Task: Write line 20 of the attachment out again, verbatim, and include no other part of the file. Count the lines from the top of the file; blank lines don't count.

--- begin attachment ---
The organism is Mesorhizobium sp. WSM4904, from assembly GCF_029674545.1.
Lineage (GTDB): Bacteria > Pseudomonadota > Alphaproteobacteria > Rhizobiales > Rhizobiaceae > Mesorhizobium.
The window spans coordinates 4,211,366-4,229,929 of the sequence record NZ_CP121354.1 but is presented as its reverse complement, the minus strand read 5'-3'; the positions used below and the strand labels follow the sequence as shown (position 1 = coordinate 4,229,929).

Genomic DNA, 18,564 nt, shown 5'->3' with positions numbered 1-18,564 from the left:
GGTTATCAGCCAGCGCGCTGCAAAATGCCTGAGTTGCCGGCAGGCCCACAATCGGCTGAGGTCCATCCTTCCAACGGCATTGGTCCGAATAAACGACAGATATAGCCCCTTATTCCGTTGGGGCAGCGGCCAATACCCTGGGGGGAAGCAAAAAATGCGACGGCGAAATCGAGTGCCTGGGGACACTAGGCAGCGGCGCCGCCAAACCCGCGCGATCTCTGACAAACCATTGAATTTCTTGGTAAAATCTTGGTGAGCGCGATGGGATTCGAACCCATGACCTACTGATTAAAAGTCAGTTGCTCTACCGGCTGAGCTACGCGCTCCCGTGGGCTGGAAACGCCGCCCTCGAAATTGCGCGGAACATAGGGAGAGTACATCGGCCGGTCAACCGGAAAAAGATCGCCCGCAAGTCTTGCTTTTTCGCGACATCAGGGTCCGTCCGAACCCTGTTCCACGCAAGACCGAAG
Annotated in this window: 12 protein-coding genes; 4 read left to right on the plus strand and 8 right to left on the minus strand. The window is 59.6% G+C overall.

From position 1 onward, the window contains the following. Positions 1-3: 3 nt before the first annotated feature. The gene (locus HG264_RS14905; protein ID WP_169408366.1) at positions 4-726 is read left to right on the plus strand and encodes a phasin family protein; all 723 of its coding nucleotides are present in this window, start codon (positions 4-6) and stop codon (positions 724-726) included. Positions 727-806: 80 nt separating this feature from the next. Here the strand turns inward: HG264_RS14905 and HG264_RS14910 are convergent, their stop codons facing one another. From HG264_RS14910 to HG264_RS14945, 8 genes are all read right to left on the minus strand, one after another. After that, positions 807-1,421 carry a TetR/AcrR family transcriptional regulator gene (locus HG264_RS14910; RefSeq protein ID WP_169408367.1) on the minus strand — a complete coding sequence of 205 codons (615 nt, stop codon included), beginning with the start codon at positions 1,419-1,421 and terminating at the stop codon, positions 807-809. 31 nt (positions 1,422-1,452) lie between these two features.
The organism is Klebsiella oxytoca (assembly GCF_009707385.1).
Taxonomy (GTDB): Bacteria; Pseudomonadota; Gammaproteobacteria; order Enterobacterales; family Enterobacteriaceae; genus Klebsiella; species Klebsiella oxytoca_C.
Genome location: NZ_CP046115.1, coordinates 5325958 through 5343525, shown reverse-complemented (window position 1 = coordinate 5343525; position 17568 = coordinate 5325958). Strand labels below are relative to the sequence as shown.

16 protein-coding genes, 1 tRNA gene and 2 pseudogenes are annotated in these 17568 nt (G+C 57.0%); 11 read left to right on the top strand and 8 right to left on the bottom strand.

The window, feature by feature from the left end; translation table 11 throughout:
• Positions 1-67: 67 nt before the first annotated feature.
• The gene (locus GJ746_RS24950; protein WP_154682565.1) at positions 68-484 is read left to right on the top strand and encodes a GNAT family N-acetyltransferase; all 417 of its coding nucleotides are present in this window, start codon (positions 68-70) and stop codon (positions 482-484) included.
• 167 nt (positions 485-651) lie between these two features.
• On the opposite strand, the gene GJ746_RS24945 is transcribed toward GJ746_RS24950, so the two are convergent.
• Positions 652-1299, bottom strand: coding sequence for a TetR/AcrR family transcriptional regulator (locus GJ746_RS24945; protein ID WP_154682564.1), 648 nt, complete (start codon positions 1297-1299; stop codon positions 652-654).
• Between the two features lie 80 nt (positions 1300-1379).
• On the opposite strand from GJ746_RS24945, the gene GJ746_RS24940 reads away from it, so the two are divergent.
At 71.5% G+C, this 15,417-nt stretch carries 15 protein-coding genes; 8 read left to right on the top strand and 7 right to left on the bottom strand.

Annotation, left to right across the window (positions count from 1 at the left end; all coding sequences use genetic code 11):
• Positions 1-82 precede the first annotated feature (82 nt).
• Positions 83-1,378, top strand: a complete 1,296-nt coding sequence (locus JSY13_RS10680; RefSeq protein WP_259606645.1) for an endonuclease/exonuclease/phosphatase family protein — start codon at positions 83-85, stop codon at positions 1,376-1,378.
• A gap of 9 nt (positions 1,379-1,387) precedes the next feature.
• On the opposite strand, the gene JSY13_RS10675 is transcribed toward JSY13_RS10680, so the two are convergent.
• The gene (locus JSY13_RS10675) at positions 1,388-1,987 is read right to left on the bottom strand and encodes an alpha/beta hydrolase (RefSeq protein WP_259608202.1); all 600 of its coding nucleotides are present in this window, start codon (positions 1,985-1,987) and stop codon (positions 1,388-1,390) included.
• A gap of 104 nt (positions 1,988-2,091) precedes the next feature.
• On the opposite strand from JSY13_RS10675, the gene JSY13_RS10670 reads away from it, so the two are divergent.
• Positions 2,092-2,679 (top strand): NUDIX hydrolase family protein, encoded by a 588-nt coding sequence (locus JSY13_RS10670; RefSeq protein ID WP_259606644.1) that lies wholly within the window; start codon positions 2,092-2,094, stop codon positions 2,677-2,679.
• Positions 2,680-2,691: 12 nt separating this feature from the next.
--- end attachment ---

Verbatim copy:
At 71.5% G+C, this 15,417-nt stretch carries 15 protein-coding genes; 8 read left to right on the top strand and 7 right to left on the bottom strand.